"Howl" is the greatest poem of its century. 

Ginsberg, where did you go wrong? Why 

is so little of the rest of what you would write 

good? Instead of "American idiom" we get 

stilted Ginsberg electric flashing Ignu-speak. 

His work evolved to chanting and singing. 

Power to him.  Yet he lived off poetry, 

a rare feat, an accomplishment. 

St. Allen, bright star in grandfather night. 

William Carlos Williams 

	                        	        chose Norse.  Ginsberg 

chose Williams who then 

	                        	        adopted him.  But Norse 

is true heir to 

	                       Williams called for use of 

ordinary language, ordinary events, 

the "American idiom" 

                                   in poetry 

broken into 

                    images (don't call them 

ideas) one line 

                       at a time. 

St. Gertrude. St. Allen. 

St. Harold, what are you doing 

in the corner? 

In Norse, sex is natural. 

In Spicer, sex is dysfunctional. 

In Ginsberg, sex is exhibitionistic. 

I haven't yet called him St. Jack. 

Do I?  St. Jack of the Bottle. 

I tried to be him without realizing it, 

before I knew he lived by the bottle, 

had already tried that route, the elevator it led to. 

I've been on that elevator.  Several times. 

Post-masturbation did Ginsberg, Allen,

a Blakean "Sunflower" hear.

Norse, often neglected? 

Spicer probably should be neglected 

(Lawrence Ferlinghetti, publisher of 

"Howl" and editor of City Lights Books, asked, 

"Do people still read Spicer?" incredulous) 

except that he tried. 

He ate, breathed and shit poetry. 

(Unfortunately, he didn't drink poetry.) 

Ginsberg, bright as a nova, unable to sustain it 

yet famous the rest of his life and he could sustain that, 

rightly admired, honored. 

Norse lives meagerly but relates in his memoirs 

his times in the European homes or apartments

of patrons. I can't help but ask, Was it an unknown 

gilded age Norse lived in? Where are the patrons 

of today? Yellow pages? Central casting?

I haven't said anything of science: 

Norse is chemistry. 

Ginsberg, geology. 

Spicer, microbiology. 


Jacks off to jpg's. 

His sex life consists of 

a mouse in hand. 

Does that mean 

he's into bestiality? 

Newspaper weather war 

onions on anti-abortion 

force employment issues 

magazine geology peace 

peppers in Spicer-specific 

spectacles for the blind. 

Hats off to Jack.  This is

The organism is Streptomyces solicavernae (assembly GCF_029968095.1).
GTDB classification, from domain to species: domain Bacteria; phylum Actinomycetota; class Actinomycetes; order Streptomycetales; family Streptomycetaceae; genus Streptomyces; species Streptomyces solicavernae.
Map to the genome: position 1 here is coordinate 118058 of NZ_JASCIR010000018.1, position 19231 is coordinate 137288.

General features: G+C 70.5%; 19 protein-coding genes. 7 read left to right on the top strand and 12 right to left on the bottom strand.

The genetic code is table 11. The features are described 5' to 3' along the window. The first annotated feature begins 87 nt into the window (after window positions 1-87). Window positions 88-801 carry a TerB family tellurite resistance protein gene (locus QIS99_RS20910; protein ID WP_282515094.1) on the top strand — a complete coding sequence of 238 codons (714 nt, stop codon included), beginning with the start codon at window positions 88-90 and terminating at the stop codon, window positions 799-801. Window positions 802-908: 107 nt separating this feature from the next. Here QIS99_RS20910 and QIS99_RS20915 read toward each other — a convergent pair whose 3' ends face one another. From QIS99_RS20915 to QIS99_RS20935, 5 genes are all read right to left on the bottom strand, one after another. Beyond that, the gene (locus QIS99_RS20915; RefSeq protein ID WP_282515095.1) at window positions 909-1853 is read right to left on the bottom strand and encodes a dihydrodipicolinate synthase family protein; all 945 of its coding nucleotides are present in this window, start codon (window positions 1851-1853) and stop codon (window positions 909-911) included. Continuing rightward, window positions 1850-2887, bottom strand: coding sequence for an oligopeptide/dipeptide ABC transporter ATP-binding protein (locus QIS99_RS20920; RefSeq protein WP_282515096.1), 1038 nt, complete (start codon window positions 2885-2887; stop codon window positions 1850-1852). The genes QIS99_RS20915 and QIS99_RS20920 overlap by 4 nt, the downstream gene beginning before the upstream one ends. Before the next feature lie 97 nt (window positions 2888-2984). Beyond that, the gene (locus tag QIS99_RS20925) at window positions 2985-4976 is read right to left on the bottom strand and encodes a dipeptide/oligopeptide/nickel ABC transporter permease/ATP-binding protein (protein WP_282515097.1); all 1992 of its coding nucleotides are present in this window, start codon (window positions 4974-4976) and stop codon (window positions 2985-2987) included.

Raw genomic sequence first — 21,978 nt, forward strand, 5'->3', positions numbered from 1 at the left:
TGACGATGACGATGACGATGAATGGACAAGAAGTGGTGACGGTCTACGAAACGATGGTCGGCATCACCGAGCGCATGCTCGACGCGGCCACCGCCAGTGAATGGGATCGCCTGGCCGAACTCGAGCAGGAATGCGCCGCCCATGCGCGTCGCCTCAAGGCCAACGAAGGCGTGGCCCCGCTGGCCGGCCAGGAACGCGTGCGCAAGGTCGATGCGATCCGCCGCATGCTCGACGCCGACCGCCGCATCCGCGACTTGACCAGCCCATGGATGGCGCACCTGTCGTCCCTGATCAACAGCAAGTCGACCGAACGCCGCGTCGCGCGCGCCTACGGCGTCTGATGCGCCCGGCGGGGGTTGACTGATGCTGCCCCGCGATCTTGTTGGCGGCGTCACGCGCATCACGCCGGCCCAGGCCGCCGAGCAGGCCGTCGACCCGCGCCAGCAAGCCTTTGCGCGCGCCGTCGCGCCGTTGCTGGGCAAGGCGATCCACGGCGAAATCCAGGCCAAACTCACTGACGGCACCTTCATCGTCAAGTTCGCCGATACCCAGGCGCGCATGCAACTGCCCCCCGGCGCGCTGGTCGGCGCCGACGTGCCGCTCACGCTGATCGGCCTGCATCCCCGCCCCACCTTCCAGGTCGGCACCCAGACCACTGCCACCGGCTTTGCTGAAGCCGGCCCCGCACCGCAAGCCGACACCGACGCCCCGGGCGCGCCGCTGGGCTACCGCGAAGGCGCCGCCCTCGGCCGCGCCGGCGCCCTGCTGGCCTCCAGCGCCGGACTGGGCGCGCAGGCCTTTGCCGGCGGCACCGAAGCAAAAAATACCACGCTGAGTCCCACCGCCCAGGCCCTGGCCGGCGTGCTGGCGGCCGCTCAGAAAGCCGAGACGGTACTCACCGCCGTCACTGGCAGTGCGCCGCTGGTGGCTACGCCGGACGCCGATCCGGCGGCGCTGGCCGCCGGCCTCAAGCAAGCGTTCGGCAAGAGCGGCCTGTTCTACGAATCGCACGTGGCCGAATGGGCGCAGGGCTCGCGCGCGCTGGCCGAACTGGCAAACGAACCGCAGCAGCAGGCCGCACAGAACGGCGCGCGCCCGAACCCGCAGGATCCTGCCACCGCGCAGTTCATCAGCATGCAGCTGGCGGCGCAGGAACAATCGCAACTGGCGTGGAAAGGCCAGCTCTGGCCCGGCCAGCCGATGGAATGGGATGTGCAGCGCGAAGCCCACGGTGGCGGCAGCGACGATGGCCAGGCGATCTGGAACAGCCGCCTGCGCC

a Real Novel About Rimbaud: 

Poetry is written by the Other 

in that it has to fit into the 

curriculum and chronology,

reflecting its time and tempo 

tempered by that bitch, the Muse. 

	III (Erato) 

Secret sex, furtive, speechless 

thus nothing more can be said or 

written in a clumsy language sex 

wet dark yearning receiving 

Norse Spicer Ginsberg Erato 

falling forward seed of a tree 

lumbering into tumults of time 

supine on a drunken memory boat, 

yes, the boat is drunk.  I gave 

it up years ago, Walt Whitman, I haven't 

mentioned your sexy beard yet.

Gay science moves us forward 

word by startling word.  Erato. 

	Footnote to "Three Gay Scientists" 


Sunday.  Want ads. 

Unemployed, uninsured, uncle. 

An existential purgatory, dread.  Every day. 

Dawn, birds first. 

Seven clematis flowers where yesterday three. 

Allergies.  I'll wait again till winter to breathe. 

Hunger is constant in the Fast Food Nation. 

Off-shore prison/torture camps are not democracy. 


I'm hungry. 

Tomorrow is George's annual Fourth of July picnic, 

and I'll eat watermelon which I don't buy, depriving 

myself of prostate-cancer fighting chemicals 

also found in tomatoes 

I used to hate but am recently craving. 

I am a gay scientist.  These are my notes. 

Dawn, hungry, horny, tired, unsatisfied. 

Did I mention unemployed? 

I write plenty,  get paid nothing. 

Spicer died facing unemployment. 

No dawn.  No end to blank notebook pages. 

Sunday.  Want ads. 

Want to sleep.  Need to eat. 

Instead this insistent poetry 

masturbates in front of me, mocks me. 


	The Book of Erato 

Also dawn. 

	The Book of Lorca 

And Don, the boy in college biology class 

I couldn't talk to but stared at constantly 

when he wasn't looking.  I'll write until

history is rewritten to the point where I 

talk to him.  Almost thirty years ago, 

and still I feel an empty flush of love.


Copyright 2005 by Greg Baysans